Role models are especially important for young artists, idols toward which they can orient themselves. Are role models missing for today’s Black singers in comparison to the past, with the likes of Marian Anderson, Leontyne Price, George Shirley, or Jessye Norman? 

I wouldn’t say that. They exist today. When I talk to young Black singers, they often mention Denyce Graves as a role model. But there are also role models among the younger generations themselves, such as Julia Bullock and Lawrence Brownlee or Pretty Yende and Angel Blue. I was supposed to do something with Porgy and Bess together with Angel. At first I had concerns about singing it as a white man. But she insisted and said, “But that’s exactly why you have to do it.” George Shirley, the first African-American tenor to sing lead parts at the Metropolitan Opera, has over the decades consistently held firm to the idea that it is more a question of content or style than of skin color. Of course role models are important, and many Black singers look back at their predecessors with pride. At the same time, we must offer another perspective, as many of my colleagues of color do not want to be appreciated for their skin color but rather for what they do. For example, in reviews you always read about a “singer of color”—why is that necessary? After all, no one would ever write about the “white Thomas Hampson.” Skin color and origin may be interesting, but they mustn’t become a preoccupation.


Recently, there has been controversy about blackface, that is, actors painting themselves dark for roles like Othello or Aida. How important or even helpful are such discussions in changing things?

We have to talk about such things! Perhaps the culture industry is finally ready to tackle things that were previously taboo. We Americans have the motto “E pluribus unum”: “out of many, one.” That doesn’t mean that everyone must be the same but rather that out of many, something common or shared emerges. Here I see a large contradiction in our culture. If it says in the Declaration of Independence that all men are created equal, then what on earth have we been doing for the last 250 years? Why did it take until 1963 for a Black woman—accompanied by the National Guard—to be allowed to attend a public university? And for a portion of the Black population, why do enormous obstacles to vote still exist?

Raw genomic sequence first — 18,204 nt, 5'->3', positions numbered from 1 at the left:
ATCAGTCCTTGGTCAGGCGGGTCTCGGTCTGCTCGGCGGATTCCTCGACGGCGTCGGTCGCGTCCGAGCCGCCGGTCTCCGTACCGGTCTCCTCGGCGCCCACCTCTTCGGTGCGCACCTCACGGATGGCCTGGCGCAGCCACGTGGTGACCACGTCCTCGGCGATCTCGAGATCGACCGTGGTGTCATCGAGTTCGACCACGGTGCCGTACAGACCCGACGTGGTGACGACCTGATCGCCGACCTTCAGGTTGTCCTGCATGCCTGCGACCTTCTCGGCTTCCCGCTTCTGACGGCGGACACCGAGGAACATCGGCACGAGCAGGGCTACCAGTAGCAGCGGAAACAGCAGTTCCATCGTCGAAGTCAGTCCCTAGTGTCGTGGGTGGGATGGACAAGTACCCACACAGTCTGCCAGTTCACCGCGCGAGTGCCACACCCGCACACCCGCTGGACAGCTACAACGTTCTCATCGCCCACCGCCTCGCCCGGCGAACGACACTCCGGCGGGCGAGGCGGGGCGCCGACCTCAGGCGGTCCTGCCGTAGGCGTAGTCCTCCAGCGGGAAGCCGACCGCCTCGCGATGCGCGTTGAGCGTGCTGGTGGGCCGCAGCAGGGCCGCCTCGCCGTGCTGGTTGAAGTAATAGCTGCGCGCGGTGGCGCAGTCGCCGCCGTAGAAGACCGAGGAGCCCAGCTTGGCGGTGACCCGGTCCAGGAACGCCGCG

In England a few years ago, the Chineke! Orchestra was established by musicians of color. Is that the right way to achieve more visibility, or does it just deepen the rifts by excluding white musicians?

It would be wrong to claim that the Chineke! Orchestra is exclusively for Black people. There are many white musicians who regularly play with the ensemble. The important point, however, is that inclusion and diversity do not mean the exclusion of white people. In fact, that would be the opposite of our goal. In my foundation, there are programs that specifically target young musicians of color. I see that as a first step, as a sort of intermediary stage, so that every group first feels confident and then everyone can come together—even though I find it a shame that it’s even necessary for us to have such an intermediate stage. At the end of the day, however, it’s about a shared goal. I would like the festival in Hamburg to be understood as such: African-American music is American music—and it must be heard. The lieder and poems are like a diary of the people, and I mean that emphatically: all people. 


Are you hopeful?

We’re at the beginning of our journey and we are nowhere near the point of exhausting all of our potential, but we are on the right track. I see that in my own master classes, where singers from the most diverse backgrounds are represented. At the same time, the color of your skin is completely irrelevant, for as an artist you must engage with the composer and the poet; it’s solely about the work of art. If a singer is standing before an audience, a Black or white or Asian singer—it’s completely irrelevant after the second word or the third note. What does one have to do with the other? Absolutely nothing!

Related Resources


IDAGIO Live: May & June 2021


Elbphilharmonie Talk
(June 5, 2021)